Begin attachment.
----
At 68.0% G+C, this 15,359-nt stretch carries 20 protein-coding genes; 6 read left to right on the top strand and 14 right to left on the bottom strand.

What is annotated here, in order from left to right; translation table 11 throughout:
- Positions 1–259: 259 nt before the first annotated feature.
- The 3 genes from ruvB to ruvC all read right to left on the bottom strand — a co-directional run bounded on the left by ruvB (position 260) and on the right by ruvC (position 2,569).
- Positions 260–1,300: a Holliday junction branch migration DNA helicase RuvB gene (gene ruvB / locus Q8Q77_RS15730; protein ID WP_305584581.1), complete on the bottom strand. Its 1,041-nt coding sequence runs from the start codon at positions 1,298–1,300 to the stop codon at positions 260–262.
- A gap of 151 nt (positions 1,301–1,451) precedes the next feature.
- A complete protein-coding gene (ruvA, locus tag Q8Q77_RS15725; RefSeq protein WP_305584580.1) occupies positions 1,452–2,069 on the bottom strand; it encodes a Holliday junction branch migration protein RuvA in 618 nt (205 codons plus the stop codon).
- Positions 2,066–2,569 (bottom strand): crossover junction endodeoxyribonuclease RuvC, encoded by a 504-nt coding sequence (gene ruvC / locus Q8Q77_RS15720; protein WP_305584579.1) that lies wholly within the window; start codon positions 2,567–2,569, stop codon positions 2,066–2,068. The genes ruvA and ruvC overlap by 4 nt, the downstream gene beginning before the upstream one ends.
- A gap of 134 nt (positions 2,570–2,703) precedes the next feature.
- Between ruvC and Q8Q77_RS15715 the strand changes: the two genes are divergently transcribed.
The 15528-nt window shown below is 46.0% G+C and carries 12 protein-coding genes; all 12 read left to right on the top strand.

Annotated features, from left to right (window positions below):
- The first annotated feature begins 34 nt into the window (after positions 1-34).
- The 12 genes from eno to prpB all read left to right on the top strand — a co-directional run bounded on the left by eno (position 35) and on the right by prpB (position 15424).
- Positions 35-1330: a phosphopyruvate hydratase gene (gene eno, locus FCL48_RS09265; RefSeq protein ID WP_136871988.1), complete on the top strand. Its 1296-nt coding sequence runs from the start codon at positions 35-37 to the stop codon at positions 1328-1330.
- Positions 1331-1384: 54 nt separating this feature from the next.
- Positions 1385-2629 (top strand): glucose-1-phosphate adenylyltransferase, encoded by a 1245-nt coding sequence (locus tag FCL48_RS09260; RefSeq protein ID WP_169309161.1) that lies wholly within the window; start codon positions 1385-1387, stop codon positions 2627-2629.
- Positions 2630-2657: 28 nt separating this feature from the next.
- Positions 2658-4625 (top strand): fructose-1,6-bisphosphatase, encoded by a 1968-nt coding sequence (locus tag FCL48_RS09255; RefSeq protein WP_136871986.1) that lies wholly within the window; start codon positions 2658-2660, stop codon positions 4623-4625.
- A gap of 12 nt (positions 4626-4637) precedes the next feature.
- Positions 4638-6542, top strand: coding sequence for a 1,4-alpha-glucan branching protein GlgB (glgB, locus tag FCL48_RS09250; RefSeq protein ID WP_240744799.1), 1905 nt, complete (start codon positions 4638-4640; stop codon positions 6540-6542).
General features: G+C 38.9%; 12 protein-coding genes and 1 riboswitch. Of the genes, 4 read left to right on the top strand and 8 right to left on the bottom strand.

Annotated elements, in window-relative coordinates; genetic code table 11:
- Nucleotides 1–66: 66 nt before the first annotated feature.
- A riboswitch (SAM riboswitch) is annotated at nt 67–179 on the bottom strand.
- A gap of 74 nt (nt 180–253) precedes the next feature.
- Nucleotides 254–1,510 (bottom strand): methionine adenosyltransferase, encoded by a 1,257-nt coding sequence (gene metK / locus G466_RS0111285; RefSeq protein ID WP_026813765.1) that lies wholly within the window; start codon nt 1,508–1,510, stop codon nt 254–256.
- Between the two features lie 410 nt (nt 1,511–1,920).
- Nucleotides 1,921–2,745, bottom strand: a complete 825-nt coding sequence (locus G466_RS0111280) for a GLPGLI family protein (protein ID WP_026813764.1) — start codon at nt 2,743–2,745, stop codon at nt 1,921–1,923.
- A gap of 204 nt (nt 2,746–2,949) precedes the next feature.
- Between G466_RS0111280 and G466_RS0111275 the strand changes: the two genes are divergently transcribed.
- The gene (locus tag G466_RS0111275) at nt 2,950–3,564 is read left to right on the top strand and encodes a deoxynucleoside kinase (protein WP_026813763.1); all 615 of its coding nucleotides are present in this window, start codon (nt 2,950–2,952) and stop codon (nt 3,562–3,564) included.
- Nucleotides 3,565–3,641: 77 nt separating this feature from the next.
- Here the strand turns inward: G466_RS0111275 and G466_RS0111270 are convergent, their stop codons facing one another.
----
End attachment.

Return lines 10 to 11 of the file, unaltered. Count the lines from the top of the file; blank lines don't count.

- Between ruvC and Q8Q77_RS15715 the strand changes: the two genes are divergently transcribed.
The 15528-nt window shown below is 46.0% G+C and carries 12 protein-coding genes; all 12 read left to right on the top strand.